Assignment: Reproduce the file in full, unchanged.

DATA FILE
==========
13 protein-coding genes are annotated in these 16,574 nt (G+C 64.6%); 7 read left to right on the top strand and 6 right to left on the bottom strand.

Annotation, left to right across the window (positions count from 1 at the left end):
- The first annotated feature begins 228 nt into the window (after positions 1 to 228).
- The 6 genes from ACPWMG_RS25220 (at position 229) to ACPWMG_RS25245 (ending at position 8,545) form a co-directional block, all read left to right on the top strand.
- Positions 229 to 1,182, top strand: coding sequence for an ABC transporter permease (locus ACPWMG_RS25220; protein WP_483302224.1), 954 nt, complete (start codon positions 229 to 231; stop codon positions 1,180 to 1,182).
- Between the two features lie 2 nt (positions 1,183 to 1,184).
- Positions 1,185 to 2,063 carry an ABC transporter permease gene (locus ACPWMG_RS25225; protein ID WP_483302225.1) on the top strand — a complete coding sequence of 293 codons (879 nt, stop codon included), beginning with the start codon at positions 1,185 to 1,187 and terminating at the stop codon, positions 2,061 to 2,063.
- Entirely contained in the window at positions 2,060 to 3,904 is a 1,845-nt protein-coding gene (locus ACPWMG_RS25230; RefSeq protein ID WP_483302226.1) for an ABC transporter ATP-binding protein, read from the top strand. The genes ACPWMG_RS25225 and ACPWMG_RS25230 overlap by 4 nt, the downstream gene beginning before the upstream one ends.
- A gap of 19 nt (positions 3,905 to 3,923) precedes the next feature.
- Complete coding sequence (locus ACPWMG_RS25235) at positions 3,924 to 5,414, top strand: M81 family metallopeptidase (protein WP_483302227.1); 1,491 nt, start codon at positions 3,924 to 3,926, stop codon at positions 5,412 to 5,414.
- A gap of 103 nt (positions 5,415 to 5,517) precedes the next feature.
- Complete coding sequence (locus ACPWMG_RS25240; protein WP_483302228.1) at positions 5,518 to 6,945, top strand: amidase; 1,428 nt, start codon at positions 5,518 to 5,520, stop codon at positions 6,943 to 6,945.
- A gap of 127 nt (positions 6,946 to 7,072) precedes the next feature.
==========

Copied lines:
13 protein-coding genes are annotated in these 16,574 nt (G+C 64.6%); 7 read left to right on the top strand and 6 right to left on the bottom strand.

Annotation, left to right across the window (positions count from 1 at the left end):
- The first annotated feature begins 228 nt into the window (after positions 1 to 228).
- The 6 genes from ACPWMG_RS25220 (at position 229) to ACPWMG_RS25245 (ending at position 8,545) form a co-directional block, all read left to right on the top strand.
- Positions 229 to 1,182, top strand: coding sequence for an ABC transporter permease (locus ACPWMG_RS25220; protein WP_483302224.1), 954 nt, complete (start codon positions 229 to 231; stop codon positions 1,180 to 1,182).
- Between the two features lie 2 nt (positions 1,183 to 1,184).
- Positions 1,185 to 2,063 carry an ABC transporter permease gene (locus ACPWMG_RS25225; protein ID WP_483302225.1) on the top strand — a complete coding sequence of 293 codons (879 nt, stop codon included), beginning with the start codon at positions 1,185 to 1,187 and terminating at the stop codon, positions 2,061 to 2,063.
- Entirely contained in the window at positions 2,060 to 3,904 is a 1,845-nt protein-coding gene (locus ACPWMG_RS25230; RefSeq protein ID WP_483302226.1) for an ABC transporter ATP-binding protein, read from the top strand. The genes ACPWMG_RS25225 and ACPWMG_RS25230 overlap by 4 nt, the downstream gene beginning before the upstream one ends.
- A gap of 19 nt (positions 3,905 to 3,923) precedes the next feature.
- Complete coding sequence (locus ACPWMG_RS25235) at positions 3,924 to 5,414, top strand: M81 family metallopeptidase (protein WP_483302227.1); 1,491 nt, start codon at positions 3,924 to 3,926, stop codon at positions 5,412 to 5,414.
- A gap of 103 nt (positions 5,415 to 5,517) precedes the next feature.
- Complete coding sequence (locus ACPWMG_RS25240; protein WP_483302228.1) at positions 5,518 to 6,945, top strand: amidase; 1,428 nt, start codon at positions 5,518 to 5,520, stop codon at positions 6,943 to 6,945.
- A gap of 127 nt (positions 6,946 to 7,072) precedes the next feature.